Bulgarians set to vote for their ousted king as prime minister

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The Independent Online

The Bulgarians have had enough. Ever since the collapse of Communism in 1989, they have zigzagged between governments formed by the former Communists ­ now known as Socialists ­ and the anti-Communist United Democratic Front (UDF). Yet neither have brought prosperity.

In tomorrow's elections, Bulgarians look set to vote for a quite new party ­ a party led by a king. Simeon Borisov Saxe-Coburgotski may sound like the name of a character in a manic Monty Python sketch, but he is far from manic.

Czar Simeon II, the exiled King of Bulgaria who turns 64 today, is a balding, besuited businessman with a neat grey beard who has lived in Spain for decades. After the election he looks set to become the Prime Minister of Bulgaria. Hewas crowned the King aged just six in 1943. However, he was thrown out by the Communists only three years later.

Royalty has enjoyed a good run for its money in eastern Europe in recent years. Admittedly, the would-be returnees are usually keen to distance themselves from the high and low-jinks of British royals. Instead, King Juan Carlos of Spain, who played a key role in the restoration of Spanish democracy, is cited as the royal role model. Would-be monarchs have showed up in Albania, Romania and Serbia.

Despite some occasional enthusiasm, the attempts to become crowned heads of state once more have been notably unsuccessful: King Leka of Albania lost a referendum on restoring the monarchy, then staged a failed coup before fleeing home to South Africa. Mr Saxe-Coburgotski, who was first able to return to Bulgaria in 1996, has played a cannier game. He insists that he has no desire to become king: "I am not a monarch on active duty, I am a Bulgarian citizen free to do whatever I want."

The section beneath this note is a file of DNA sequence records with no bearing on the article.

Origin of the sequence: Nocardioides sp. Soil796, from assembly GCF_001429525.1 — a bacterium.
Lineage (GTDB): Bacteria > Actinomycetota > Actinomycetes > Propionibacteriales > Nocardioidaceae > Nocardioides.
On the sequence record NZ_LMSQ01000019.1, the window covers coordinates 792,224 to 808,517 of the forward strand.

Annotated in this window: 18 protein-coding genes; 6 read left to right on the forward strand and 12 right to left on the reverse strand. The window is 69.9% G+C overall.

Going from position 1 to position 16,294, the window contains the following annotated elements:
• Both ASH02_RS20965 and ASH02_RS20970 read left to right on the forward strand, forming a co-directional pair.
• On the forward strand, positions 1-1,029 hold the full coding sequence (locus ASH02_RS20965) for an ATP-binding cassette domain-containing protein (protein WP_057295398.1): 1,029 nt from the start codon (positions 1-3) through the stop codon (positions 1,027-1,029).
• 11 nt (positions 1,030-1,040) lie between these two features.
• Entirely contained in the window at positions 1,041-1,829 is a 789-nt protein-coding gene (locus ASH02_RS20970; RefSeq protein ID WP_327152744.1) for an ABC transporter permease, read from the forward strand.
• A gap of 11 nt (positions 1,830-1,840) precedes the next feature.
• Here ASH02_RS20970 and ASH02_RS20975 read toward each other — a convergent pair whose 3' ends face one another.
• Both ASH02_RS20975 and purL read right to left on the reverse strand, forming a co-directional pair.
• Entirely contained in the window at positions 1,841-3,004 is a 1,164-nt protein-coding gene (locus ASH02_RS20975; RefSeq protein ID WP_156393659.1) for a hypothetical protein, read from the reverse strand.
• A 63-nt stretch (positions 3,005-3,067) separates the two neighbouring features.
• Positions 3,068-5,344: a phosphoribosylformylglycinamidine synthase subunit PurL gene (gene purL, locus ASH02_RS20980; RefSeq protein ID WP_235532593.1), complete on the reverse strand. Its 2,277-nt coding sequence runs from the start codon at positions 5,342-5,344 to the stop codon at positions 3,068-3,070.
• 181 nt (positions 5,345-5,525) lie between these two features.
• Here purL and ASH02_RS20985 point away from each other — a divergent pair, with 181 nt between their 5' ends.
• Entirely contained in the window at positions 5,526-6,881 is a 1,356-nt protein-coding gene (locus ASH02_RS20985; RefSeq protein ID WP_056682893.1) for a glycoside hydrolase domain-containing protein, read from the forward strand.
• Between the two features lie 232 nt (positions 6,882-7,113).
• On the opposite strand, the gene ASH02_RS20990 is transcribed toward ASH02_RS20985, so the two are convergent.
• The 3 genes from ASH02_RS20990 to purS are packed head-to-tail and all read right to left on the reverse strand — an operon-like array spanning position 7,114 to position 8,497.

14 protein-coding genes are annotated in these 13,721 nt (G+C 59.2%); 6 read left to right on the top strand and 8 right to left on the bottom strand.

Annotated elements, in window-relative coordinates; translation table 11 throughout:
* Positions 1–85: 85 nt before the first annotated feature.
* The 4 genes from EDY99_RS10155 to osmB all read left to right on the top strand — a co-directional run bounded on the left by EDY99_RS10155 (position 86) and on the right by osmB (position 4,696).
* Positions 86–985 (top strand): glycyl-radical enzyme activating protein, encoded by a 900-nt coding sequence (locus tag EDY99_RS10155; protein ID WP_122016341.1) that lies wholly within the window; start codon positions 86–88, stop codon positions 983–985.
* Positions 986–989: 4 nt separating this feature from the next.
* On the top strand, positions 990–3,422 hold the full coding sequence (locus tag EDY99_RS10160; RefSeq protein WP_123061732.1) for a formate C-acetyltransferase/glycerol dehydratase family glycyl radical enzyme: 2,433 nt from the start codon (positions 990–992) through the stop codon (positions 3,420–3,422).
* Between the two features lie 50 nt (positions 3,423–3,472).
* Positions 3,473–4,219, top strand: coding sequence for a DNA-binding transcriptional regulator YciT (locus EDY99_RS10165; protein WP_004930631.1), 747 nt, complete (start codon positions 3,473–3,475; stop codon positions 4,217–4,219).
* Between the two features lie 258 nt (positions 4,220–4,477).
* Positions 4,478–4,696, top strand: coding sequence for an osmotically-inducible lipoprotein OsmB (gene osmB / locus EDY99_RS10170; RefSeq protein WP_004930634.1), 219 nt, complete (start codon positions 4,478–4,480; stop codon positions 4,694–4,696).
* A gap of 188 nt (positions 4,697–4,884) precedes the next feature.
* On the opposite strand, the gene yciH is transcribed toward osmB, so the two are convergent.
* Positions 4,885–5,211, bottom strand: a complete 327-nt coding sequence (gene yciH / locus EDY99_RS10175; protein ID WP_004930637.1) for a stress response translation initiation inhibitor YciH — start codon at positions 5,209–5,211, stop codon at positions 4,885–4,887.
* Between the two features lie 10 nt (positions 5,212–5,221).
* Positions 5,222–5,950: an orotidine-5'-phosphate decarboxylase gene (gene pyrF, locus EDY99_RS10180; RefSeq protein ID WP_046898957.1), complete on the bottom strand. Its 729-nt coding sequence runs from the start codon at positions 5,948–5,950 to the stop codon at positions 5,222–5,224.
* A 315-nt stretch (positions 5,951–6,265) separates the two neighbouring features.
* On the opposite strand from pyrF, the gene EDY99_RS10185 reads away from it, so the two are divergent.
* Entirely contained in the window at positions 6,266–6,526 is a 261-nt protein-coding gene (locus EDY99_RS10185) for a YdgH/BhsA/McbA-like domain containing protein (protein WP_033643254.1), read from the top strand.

Mr Saxe-Coburgotski's party was created only two months ago. Already it has eclipsed both the Socialists and the UDF. Polls suggest that the National Movement for him has around 40 per cent support, more than twice as much as the UDF or the Socialists.

It is unclear whether he has a convincing recipe for bringing the economic stability that Bulgaria desperately needs. Inflation is down from the 1,000 per cent mark that it reached in 1997, but incomes remain desperately low ­ averaging around £70 a month. Some of the most successful governments in post-Communist eastern Europe have been those that promised most pain and least gain ­ and could thus not be accused of failing to deliver.

Mr Saxe-Coburgotski, in contrast, promises that in 800 days, all will be well. He suggests that the first year is for "damage control or assessment", the second is to "start building and put in place the things which will change the trend", and the third year sees "an opportunity for dividends".

Mr Saxe-Coburgotski's strongest suit is the fact that he presents himself with almost-diffidence. Officially, he has not even declared himself as the would-be Prime Minister, saying that it would be "pompous or presumptuous" for him to do so. Some believe that he might seek to replace President Petar Stoyanov after the presidential elections in the autumn.

Part of the Saxe-appeal is simply the fact that the other parties are so unloved and distrusted. Some 9 out of 10 of voters think that the UDF is corrupt. The Socialists have also lost any credit that they might once have enjoyed. This is, in short, a classic protest vote.

It remains unclear whether Mr Saxe-Coburgotski and his National Movement will be able to do something substantial to revive the moribund Bulgarian economy, thus helping to bring it closer to the still distant dream of joining the European Union. His advisers include a number of sharp-suited Bulgarian expatriates, with impressive track records at companies like Merrill Lynch and PricewaterhouseCoopers.

Bulgaria's former Czar and future who-knows-what may not have all the answers. But at least, many of the eight million Bulgarians reckon, he can hardly be worse than what came before.

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